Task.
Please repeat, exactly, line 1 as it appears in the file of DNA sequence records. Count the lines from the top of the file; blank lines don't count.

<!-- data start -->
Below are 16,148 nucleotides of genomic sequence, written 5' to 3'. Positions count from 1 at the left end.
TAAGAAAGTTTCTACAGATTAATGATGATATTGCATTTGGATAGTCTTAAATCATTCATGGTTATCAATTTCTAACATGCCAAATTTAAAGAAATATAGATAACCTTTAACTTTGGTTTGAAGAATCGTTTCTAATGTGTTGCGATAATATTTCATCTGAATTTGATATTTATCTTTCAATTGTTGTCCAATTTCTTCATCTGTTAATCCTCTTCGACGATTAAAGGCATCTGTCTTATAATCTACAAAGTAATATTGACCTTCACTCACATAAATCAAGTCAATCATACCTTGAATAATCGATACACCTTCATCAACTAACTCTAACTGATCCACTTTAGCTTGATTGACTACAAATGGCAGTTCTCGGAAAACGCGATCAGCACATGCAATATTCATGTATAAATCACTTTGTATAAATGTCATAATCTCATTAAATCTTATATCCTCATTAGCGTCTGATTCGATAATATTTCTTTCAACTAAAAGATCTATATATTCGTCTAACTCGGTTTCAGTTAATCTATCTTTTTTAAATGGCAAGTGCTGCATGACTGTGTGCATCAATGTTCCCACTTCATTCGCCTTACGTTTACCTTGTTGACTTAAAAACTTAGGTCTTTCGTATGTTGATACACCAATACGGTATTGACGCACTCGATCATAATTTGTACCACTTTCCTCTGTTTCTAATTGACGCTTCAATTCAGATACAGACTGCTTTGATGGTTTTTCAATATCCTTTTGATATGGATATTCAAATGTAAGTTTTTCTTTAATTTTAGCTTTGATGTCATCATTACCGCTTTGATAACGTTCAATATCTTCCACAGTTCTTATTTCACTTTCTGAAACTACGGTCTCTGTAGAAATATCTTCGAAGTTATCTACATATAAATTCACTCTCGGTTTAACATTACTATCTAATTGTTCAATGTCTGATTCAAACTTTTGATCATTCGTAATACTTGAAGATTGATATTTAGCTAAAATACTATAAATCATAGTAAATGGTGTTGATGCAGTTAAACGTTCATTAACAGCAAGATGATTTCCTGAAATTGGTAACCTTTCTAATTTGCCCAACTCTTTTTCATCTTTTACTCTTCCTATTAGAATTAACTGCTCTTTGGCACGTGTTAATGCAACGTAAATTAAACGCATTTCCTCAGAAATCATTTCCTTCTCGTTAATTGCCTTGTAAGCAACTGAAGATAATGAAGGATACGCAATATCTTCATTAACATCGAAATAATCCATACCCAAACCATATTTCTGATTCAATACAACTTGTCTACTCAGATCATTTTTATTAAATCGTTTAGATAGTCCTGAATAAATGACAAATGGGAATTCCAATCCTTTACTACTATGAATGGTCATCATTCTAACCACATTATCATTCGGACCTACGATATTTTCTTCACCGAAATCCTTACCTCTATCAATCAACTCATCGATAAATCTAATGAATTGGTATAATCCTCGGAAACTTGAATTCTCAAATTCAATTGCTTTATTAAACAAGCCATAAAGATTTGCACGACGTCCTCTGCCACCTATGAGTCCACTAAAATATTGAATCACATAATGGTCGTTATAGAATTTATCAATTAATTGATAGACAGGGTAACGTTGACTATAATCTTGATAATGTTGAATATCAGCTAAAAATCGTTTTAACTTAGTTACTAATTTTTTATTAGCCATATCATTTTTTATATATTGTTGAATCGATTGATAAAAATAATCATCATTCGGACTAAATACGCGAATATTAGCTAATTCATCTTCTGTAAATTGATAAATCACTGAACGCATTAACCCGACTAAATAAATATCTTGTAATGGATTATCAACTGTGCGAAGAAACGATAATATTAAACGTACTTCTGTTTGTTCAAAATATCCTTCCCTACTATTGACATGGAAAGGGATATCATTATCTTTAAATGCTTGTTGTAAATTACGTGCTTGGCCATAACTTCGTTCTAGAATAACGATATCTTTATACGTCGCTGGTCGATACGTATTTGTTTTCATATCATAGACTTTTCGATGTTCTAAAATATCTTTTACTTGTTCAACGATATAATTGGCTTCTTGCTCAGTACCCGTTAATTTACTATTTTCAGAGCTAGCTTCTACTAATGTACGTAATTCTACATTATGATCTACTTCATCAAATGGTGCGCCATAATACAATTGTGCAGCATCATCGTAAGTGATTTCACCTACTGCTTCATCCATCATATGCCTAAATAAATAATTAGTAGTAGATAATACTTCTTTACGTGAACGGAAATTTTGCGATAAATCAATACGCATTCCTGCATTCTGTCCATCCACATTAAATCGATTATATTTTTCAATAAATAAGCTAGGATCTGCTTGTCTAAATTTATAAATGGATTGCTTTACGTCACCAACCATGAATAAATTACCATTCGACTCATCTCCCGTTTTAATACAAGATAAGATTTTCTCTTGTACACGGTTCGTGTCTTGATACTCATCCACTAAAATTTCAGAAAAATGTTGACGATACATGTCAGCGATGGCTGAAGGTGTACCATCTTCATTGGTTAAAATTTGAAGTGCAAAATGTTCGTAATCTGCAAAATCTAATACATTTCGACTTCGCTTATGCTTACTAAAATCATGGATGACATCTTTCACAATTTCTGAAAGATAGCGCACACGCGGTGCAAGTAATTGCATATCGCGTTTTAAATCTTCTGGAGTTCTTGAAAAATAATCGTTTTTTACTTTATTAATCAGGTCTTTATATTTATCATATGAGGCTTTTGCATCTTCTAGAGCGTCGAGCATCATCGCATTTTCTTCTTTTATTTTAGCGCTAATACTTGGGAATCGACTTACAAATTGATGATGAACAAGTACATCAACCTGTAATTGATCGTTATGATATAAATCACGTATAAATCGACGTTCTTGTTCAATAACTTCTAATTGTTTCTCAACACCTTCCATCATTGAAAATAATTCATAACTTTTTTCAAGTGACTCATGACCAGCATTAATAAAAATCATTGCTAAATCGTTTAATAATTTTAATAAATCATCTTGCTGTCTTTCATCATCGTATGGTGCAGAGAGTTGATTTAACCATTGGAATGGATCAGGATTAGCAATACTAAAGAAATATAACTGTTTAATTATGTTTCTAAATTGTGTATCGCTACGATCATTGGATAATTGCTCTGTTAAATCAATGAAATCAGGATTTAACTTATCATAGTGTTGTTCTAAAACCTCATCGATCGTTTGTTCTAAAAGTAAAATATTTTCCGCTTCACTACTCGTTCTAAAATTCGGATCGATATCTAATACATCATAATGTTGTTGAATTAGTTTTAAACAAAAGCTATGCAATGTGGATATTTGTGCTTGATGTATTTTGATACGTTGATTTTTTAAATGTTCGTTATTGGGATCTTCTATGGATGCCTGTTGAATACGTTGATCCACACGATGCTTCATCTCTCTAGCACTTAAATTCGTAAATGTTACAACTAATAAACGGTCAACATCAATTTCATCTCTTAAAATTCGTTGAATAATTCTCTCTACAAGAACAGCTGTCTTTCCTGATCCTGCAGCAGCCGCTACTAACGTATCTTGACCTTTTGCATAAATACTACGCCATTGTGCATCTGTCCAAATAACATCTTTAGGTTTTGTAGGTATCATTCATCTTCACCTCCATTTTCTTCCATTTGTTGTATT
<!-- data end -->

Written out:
Below are 16,148 nucleotides of genomic sequence, written 5' to 3'. Positions count from 1 at the left end.